The Way of the Wild Heart by John Eldredge

When I first read Wild at Heart by John Eldredge, I felt enlightened, motivated, and energized. Finally I had found a resource for men striving to be authentic, strong Christians. Though he began to become repetitive, I continued reading other works by Eldredge that focused on deep, meaningful relationships. When I picked up The Way of the Wild Heart, I was hoping Eldredge could recapture the impact of Wild at Heart and further inspire jaded men in the church.

The heart of the book centers on the six stages of masculine journey and how to raise a son properly within that journey. The stages include boyhood, cowboy, warrior, lover, king, and sage. Each stage is unique and requires special attention. Eldredge describes each stage in excessive details and follows with personal overly dramatic stories about how he and his friends have raised their so-to-be-men sons.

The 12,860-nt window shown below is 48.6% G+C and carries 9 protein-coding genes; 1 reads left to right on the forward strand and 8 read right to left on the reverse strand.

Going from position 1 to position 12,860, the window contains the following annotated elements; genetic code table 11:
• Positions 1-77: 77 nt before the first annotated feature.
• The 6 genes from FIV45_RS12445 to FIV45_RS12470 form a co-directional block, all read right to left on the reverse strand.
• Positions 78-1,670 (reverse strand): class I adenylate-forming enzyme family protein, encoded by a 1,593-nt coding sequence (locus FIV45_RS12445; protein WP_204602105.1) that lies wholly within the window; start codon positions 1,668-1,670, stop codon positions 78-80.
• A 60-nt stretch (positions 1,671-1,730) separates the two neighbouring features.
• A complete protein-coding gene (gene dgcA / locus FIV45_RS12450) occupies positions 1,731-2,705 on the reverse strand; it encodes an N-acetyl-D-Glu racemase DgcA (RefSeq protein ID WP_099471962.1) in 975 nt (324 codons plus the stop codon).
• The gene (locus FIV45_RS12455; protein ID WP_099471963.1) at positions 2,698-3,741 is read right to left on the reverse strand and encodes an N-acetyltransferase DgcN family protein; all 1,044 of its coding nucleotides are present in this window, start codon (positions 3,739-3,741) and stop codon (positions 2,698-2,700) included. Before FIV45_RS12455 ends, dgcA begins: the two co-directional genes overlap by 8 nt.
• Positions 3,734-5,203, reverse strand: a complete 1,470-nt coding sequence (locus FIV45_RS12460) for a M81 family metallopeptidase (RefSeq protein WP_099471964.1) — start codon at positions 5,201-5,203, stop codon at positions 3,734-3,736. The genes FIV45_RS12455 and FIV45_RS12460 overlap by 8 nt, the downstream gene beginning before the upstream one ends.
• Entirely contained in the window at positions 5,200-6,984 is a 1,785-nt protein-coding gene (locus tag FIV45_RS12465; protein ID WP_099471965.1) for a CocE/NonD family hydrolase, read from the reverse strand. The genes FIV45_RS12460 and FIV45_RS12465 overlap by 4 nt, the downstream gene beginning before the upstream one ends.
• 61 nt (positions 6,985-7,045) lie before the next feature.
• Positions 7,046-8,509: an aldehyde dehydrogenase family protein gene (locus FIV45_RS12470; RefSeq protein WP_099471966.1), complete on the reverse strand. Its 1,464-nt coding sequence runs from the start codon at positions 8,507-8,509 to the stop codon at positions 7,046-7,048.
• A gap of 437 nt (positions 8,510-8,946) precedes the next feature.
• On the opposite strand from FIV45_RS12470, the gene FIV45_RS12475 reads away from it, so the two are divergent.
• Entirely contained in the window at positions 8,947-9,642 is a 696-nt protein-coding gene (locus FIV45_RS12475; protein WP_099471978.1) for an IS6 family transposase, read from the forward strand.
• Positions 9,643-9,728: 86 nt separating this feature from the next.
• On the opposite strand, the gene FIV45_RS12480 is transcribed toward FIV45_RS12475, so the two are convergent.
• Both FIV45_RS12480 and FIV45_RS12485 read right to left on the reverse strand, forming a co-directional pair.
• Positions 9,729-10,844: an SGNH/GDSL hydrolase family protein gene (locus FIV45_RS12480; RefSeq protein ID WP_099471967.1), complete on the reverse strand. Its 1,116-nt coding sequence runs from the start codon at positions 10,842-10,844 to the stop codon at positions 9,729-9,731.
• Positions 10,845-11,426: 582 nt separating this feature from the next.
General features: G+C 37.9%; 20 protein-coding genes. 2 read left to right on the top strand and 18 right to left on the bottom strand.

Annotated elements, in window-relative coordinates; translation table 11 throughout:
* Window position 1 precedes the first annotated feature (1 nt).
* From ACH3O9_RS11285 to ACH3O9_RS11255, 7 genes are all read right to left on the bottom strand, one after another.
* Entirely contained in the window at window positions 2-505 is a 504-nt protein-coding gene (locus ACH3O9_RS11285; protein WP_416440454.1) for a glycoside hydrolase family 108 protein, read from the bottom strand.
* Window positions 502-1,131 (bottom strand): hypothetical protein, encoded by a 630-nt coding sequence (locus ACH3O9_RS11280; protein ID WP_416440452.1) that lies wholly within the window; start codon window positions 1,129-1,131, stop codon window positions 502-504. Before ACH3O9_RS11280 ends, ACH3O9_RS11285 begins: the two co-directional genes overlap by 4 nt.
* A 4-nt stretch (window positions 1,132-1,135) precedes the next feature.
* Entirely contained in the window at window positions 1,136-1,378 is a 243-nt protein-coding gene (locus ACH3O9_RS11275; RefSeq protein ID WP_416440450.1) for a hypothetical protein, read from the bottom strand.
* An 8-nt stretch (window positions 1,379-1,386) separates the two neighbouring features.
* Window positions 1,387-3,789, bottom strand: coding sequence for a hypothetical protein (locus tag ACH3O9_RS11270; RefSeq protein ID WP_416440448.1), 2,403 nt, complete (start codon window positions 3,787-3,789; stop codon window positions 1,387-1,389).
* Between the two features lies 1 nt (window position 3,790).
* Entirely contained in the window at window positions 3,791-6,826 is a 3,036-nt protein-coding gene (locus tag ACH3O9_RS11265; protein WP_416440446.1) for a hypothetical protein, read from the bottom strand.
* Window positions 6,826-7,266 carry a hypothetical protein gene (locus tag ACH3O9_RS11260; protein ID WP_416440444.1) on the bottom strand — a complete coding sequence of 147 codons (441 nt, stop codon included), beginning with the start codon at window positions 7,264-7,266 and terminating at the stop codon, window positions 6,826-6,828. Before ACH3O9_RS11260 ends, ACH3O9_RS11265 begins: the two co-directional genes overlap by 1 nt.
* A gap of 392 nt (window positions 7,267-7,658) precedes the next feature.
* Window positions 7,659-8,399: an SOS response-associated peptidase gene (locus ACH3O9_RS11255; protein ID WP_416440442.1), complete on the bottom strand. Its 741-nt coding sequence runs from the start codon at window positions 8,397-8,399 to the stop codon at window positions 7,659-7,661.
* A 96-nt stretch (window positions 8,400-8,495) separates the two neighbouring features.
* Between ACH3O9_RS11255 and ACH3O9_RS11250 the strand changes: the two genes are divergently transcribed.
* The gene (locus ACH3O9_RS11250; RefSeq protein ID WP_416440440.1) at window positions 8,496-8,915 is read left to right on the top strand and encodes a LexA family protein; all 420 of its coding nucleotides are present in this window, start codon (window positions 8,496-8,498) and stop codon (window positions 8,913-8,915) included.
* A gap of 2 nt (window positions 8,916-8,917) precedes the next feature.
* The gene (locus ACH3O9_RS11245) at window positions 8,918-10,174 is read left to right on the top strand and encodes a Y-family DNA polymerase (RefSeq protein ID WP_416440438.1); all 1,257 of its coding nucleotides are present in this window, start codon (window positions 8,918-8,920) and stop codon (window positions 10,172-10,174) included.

Though I do not directly disagree with anything from the book, I do feel like the images presented are a bit over the top and unnecessary. Much of the imagery used by Eldredge is drawn from the wilderness (rock climbing, fishing, hiking, etc.) or romantic images of the medieval ages (knights, warriors, damsels, swords). I do not believe a boy needs to succumb to these masculine stereotypes to develop into a man. When you read this book, focus more on the relationship between the boy and others (father, mother, family, older men, etc.). That is the important part that should be emphasized.